Jab Harry Met Sejal, Gurgaon: Why you should pick Shankar Ramen’s thriller over Imtiaz Ali’s latest
At the outset, I must make clear that these are two completely different films in every way imaginable, which means that the most common option picked when faced with Gurgaon or Jab Harry Met Sejal, would be neither.
The intended audiences of Shanker Raman’s moody, deathly thriller and Imtiaz Ali’s frothy, devil-may-care romantic comedy are vastly different, but the films intersect at one common point – they both need a patient, receptive audience; one whose response to a film would not settle at a spot on the linear path between ‘best ever’ and ‘worst of all time’.
So, for those who prefer to chew on their cinema, give it a chance, be tested in their patience towards the filmmakers’ efforts, and take away something from a film to ruminate over, pleasant or not, the film to pick between the two new releases would be acclaimed cinematographer Shanker Raman’s directorial debut, the haunting, dark Gurgaon.
And the reason for this, is Shah Rukh Khan. Specifically, Shah Rukh Khan’s stardom.
Jab Harry Met Sejal has so much to love in it, and many of those moments have been provided by the unstoppable screen lover that so many of us have loved for over two decades. He props the film up on his charm and spontaneity, but the sad truth of the matter is that it shouldn’t have been his film to prop up.
The film, at its heart, feels like an Imtiaz Ali film about Sejal, with Harry being the catalyst. When we’re introduced to Harry in the film, as it opens with the soulful Safar, both he and the audience know he’s stuck in a rut, haunted by his past. His meeting with Sejal, in search of her lost engagement ring, sparks off the major change not in his life, but in the life of the privileged, but only farcically-happy Gujarati motormouth, Sejal.
The ring is a stand-in for her journey, with Harry guiding her through it, in some way finding redemption for himself as well. Yet, through the film, we’re only given the information that Sejal changes. What or how are left out, in favour of crackling moments between the lead pair, usually showing Harry’s state of mind instead. This is a choice made with full intention, of course, but one can’t help feeling that these choices were driven because the alternative risked alienating the loyal audiences of the superstar.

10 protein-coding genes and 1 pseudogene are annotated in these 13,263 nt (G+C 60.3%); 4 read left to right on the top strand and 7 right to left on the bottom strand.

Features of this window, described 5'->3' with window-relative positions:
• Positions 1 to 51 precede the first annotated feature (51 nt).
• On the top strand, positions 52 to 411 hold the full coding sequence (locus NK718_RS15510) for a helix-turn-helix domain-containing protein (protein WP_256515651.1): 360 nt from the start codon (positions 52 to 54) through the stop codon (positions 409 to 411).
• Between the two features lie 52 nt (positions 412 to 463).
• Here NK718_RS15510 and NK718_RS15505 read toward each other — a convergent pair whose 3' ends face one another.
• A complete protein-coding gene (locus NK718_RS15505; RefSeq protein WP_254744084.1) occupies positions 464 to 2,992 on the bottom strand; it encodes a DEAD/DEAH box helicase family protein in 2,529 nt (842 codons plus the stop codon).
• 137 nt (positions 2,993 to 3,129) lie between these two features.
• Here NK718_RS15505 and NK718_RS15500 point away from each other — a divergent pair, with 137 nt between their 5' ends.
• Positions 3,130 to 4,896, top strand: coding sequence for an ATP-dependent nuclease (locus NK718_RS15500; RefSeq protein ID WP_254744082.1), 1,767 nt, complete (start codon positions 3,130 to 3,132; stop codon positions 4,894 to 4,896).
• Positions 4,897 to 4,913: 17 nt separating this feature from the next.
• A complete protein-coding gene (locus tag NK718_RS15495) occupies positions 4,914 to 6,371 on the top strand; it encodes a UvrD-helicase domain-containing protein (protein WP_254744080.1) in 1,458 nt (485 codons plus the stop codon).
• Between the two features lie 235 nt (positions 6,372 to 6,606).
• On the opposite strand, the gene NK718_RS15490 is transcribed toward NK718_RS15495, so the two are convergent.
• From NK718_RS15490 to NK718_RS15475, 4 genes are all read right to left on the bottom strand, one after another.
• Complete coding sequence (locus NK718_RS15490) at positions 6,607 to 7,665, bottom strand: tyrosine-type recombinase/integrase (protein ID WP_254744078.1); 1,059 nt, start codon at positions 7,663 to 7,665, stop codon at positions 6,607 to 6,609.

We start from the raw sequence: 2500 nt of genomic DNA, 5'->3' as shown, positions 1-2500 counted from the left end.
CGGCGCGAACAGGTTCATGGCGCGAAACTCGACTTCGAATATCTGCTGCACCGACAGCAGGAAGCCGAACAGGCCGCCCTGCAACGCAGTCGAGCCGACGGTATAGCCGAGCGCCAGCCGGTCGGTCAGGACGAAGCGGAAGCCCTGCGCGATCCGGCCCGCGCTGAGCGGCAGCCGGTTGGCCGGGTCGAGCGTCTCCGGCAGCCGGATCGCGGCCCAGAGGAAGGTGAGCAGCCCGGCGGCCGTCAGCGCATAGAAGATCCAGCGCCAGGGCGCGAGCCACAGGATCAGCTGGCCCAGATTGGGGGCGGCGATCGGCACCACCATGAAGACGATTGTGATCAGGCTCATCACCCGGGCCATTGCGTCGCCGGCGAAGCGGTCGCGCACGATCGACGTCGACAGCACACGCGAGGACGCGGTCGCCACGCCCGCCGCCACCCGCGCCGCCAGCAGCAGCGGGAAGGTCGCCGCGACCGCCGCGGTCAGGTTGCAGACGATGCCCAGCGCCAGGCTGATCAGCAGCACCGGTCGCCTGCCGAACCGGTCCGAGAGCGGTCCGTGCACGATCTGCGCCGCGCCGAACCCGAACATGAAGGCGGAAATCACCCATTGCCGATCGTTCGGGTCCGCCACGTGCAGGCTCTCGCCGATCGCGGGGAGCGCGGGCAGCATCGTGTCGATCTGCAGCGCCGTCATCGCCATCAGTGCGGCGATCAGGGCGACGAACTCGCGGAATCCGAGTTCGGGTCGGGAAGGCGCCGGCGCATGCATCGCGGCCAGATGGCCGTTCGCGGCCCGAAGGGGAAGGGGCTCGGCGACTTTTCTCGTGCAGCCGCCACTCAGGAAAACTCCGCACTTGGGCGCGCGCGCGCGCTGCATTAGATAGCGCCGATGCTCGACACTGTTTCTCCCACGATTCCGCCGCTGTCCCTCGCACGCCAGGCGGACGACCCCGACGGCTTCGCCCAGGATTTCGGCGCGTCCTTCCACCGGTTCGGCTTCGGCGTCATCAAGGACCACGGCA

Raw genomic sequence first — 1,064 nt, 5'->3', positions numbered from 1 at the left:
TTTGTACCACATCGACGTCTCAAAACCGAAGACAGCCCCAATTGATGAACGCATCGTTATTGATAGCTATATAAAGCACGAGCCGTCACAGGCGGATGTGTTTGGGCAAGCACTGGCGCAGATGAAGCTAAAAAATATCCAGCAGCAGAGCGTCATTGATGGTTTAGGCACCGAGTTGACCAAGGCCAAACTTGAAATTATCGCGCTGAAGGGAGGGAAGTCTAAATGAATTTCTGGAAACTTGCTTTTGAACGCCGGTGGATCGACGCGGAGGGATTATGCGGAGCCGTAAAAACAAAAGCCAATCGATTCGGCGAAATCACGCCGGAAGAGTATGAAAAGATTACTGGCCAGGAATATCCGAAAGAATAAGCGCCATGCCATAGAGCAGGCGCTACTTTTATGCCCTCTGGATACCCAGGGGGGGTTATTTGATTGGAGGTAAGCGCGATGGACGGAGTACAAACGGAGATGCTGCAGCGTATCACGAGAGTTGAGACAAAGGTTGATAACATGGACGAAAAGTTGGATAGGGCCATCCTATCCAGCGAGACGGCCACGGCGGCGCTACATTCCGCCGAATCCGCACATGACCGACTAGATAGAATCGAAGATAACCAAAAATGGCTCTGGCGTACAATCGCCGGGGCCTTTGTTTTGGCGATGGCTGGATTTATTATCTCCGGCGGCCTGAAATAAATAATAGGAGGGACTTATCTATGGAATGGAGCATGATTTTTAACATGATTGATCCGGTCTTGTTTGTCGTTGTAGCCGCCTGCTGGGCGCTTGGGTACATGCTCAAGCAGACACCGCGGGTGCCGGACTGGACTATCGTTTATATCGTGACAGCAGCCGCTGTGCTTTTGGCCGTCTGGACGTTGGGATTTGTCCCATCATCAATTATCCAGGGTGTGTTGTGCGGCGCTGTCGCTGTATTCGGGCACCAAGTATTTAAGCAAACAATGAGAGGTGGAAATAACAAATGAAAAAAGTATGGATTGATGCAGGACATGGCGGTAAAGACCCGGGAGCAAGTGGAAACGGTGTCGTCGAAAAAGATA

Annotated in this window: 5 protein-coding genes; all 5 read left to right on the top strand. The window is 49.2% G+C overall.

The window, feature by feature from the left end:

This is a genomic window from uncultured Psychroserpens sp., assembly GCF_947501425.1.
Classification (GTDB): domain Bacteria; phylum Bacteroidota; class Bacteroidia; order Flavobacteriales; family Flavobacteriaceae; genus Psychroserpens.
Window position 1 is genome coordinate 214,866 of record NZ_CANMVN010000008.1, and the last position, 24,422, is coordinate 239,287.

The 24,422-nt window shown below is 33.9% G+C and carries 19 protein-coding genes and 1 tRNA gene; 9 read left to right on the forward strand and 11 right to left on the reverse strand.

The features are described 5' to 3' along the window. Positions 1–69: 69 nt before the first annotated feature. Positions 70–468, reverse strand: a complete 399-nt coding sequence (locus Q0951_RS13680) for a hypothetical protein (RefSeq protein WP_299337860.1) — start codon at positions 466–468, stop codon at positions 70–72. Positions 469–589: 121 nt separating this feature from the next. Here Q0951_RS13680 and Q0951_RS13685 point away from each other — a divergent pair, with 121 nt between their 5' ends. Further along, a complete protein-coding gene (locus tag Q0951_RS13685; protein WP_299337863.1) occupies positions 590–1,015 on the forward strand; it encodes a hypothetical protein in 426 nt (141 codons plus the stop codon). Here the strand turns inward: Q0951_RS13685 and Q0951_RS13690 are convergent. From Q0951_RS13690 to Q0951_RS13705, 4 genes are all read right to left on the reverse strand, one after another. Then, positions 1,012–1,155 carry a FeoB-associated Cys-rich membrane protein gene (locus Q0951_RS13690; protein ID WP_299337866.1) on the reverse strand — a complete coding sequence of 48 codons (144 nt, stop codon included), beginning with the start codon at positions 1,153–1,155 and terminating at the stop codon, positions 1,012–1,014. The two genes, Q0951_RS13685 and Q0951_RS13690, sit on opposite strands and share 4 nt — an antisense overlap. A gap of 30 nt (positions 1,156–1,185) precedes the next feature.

Make no mistake, Shah Rukh Khan is so earnest and energetic as Harry, and such a perfect foil for Anushka’s turn as a feisty wide-eyed chatterbox soaking in her new-found freedom with elan, that you forgive all that time they spend looking for that ring, as you attempt to find Imtiaz Ali amidst it
And find him, you do. Everything you associate with an Imtiaz Ali film is present here – the loneliness, the yearning to break free, the travel, the journeys outside and inwards, the music, and the unshakeable belief in the mysteries of love. All of this is present deep within Sejal’s character, but what you end up seeing more in the film is just glimpses of all this in Harry’s effervescence.
This is perhaps the reason why Jab Harry Met Sejal is finding it unable connect with the audience.
Imtiaz Ali and Anushka Sharma (along with Pritam, Irshad Kamil and the rest of the cast & crew) try hard and succeed infrequently, but ultimately, it’s a Shah Rukh Khan show. It’s fun while it lasts, but requires receptiveness and patience, to discover, buried under the weight of stardom, the little details and moments that make it fun.
Gurgaon, on the other hand, is a film whose strength is the fact that it features no stars.
Ragini Khanna, Pankaj Tripathi, Aamir Bashir, Akshay Oberoi and the likes are familiar faces, but they blend into the darkness of the world created by Shanker Raman and his team. It’s both dystopian and frighteningly relevant at the same time, because who’s to say we aren’t already living in dystopia?
The rules that govern us are clearly a farce, and we need to look no further than the Chandigarh stalking case currently making headlines, for proof of this. The truth is that power is all that counts, entitlement is what everyone seeks, the law of the land be damned if you have the power to snatch that entitlement. Gurgaon, the film, is as much about the real world as it is about its own gory universe.
It isn’t an easy watch, though. It is deliberately slow, focusing much more on atmosphere than we’re usually used to, in our collective big-screen experience. The worst sides of the characters are handy at an instant, with virtually no moral compass guiding the flow of the film. Characters kill with impunity, concepts such as ‘honour’ and ‘respect’ take on ugly meanings, and love is relegated to the grotesque garbage landfills that don’t even pretend to be the underbelly of the burgeoning urbanity of Gurgaon, the city.
Gorgeously shot, its visual mastery is sometimes excruciatingly in-your-face, turning you away and riveting your eyes to the screen at the same time. It isn’t an easy film to watch, but was cinema ever meant to be easy to consume? We’ve gotten used to the idea of films being just entertainment.
We need more films like Gurgaon, because we need our cinema to interact with society in more ways than just being a source of ‘time-pass’, be it through tickets or tweets.
The irony is that Gurgaon is also a reminder of how far away we are from a world where people are open about that which they disagree with. In today’s world, the best-case scenario is outrage and trolling. In Gurgaon’s world, the most likely scenario is a bullet to the head. We love the idea of escapism, but there are people in the real world who can’t escape that bullet.
Thus, for the sake of more cinema that can rise above stardom and deliver substance, if you had to pick one film to watch in cinemas between the two, I’d recommend Gurgaon.
PS: My own choice? Both. Twice each.